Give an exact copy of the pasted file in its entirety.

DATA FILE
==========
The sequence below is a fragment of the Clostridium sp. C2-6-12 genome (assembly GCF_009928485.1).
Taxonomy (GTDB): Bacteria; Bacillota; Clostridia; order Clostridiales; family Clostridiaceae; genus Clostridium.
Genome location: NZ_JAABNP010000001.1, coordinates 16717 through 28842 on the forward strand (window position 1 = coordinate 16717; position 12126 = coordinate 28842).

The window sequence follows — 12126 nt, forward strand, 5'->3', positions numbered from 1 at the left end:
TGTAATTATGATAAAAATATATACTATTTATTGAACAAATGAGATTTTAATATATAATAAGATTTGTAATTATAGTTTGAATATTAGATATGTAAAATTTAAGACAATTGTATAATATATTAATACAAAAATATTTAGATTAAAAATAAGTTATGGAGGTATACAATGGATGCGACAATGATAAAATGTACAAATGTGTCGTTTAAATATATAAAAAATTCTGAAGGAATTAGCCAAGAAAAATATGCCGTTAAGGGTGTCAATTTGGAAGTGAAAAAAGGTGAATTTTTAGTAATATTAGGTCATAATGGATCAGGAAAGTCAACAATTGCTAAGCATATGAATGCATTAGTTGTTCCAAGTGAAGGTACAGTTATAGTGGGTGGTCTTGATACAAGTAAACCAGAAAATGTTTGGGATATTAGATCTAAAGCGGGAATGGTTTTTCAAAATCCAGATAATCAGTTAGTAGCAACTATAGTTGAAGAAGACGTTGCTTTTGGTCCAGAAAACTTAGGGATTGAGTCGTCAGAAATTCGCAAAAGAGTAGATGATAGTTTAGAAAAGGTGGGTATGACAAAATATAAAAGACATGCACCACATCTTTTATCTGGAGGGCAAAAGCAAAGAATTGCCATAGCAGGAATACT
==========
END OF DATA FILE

The sequence below is a fragment of the Clostridium sp. C2-6-12 genome (assembly GCF_009928485.1).
Taxonomy (GTDB): Bacteria; Bacillota; Clostridia; order Clostridiales; family Clostridiaceae; genus Clostridium.
Genome location: NZ_JAABNP010000001.1, coordinates 16717 through 28842 on the forward strand (window position 1 = coordinate 16717; position 12126 = coordinate 28842).

The window sequence follows — 12126 nt, forward strand, 5'->3', positions numbered from 1 at the left end:
TGTAATTATGATAAAAATATATACTATTTATTGAACAAATGAGATTTTAATATATAATAAGATTTGTAATTATAGTTTGAATATTAGATATGTAAAATTTAAGACAATTGTATAATATATTAATACAAAAATATTTAGATTAAAAATAAGTTATGGAGGTATACAATGGATGCGACAATGATAAAATGTACAAATGTGTCGTTTAAATATATAAAAAATTCTGAAGGAATTAGCCAAGAAAAATATGCCGTTAAGGGTGTCAATTTGGAAGTGAAAAAAGGTGAATTTTTAGTAATATTAGGTCATAATGGATCAGGAAAGTCAACAATTGCTAAGCATATGAATGCATTAGTTGTTCCAAGTGAAGGTACAGTTATAGTGGGTGGTCTTGATACAAGTAAACCAGAAAATGTTTGGGATATTAGATCTAAAGCGGGAATGGTTTTTCAAAATCCAGATAATCAGTTAGTAGCAACTATAGTTGAAGAAGACGTTGCTTTTGGTCCAGAAAACTTAGGGATTGAGTCGTCAGAAATTCGCAAAAGAGTAGATGATAGTTTAGAAAAGGTGGGTATGACAAAATATAAAAGACATGCACCACATCTTTTATCTGGAGGGCAAAAGCAAAGAATTGCCATAGCAGGAATACT